Fresh coat of blue for riding

Claude McIntosh ~ Mac's Musings
Fresh coat of blue for riding
Claude McIntosh.

Stormont-Dundas-South Glengarry got a fresh coat of blue Monday night as Conservative incumbent Eric Duncan piled up another landslide victory.

Neither Duncan’s victory nor its size was a surprise. Even Liberals, in their hearts, knew the campaign was doomed to fail in an election most of us didn’t want.

To borrow a sports adage, the outgunned Denis Moquin team came into the game playing for pride.

Duncan, elected to his first term in 2019, has picked up where his predecessor Super Guy Lauzon left off. He personifies the adage that all politics is local. No question he attracted a big chunk of soft Liberal votes and even a handful of die-hards.

The last time the local Liberals tasted victory was Bob Kilger’s 2000 win, but the writing was on the wall. The Conservative vote was split between Canadian Alliance and Progressive Conservatives. Combined, they had 400 more votes than Kilger. In 2004 a marriage of the two parties produced a solid Conservative victory and ever since it has been clear sailing.

At last look (when this was being written early Tuesday morning), CTV News had Duncan with 28,101 votes (55.5%). Moquin was far back with 11,886 (23.5%).

If those numbers hold, Duncan did better than in 2019 when he garnered 53.9%, while the Liberal percentage dipped to 23.5% from 25.63%.

Nobody wants to lose but for People’s Party of Canada (PPC) candidate David Amber his 3,874 votes – 7.7% – was a “victory”. It was a big leap from 1,168 votes in 2019, which translated into just 3.96%. Until his candidacy was announced, few in the riding had heard of him. He was just a name on the ballot.

Next up will be a provincial election and Jim McDonell’s team has to be feeling good about Monday night’s results that showed the Conservative vote remains strong in SDSG.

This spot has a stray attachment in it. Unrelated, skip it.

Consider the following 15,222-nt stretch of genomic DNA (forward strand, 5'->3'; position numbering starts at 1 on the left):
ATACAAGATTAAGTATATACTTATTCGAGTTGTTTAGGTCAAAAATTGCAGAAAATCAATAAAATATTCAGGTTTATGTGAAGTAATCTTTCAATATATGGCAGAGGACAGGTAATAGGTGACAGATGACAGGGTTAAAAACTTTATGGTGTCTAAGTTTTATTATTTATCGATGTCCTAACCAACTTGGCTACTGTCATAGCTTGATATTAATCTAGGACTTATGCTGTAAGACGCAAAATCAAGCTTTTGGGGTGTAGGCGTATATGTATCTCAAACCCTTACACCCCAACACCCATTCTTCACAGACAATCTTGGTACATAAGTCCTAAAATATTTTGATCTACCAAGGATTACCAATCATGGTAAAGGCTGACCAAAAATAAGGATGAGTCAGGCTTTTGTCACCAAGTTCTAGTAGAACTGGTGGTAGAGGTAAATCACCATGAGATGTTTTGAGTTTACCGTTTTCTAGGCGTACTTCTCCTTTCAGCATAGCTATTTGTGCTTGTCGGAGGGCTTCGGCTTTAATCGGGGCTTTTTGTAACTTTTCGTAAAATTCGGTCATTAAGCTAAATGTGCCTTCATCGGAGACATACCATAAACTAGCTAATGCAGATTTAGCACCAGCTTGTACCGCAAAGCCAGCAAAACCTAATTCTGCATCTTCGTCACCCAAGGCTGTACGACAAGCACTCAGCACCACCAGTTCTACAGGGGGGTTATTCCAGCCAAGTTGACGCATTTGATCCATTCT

The buzz in Liberal circles is the local provincial association has lined up a “cracker jack” candidate they believe can take down McDonell.

Looking at Monday night’s disastrous results, for the Liberals, I say bonne chance.

HERE AND THERE I paid $15,000 for my first house (back in the other century) and carried a $13,000 mortgage at 6 1/2 per cent. I was making $10,000 a year and the lady at the bank, pointing out that it was “big responsibility” for somebody with a young family, asked if I thought I could handle the payments and property taxes? … Remember when a price increase was called a price increase? I just got an e-mail from my internet provider telling me all the wonderful things they have done to speed up my internet. There was no mention of a “price increase”. However, there would be a “price adjustment” of $3.50 a month. … I’m still waiting for my friends talking up electric vehicles to buy one. … Just wondering: Do they still give out a pillow when a Canadian senator is sworn in? … Congresswoman Alexandria Ocasio-Cortez, poster girl for the ultra-left, showed up at a $35,000-a-plate fundraiser in New York City wearing an expensive outfit that carried the message “Tax the Rich”. Rather than drive to the event from her swank D.C. townhouse in her (very) expensive Tesla, she arrived by limo. … Questions not ask of the Prime Minister on the campaign trail: How has the spike in grocery prices affected the Trudeau household and what did it cost you the last time you filled up at the service station?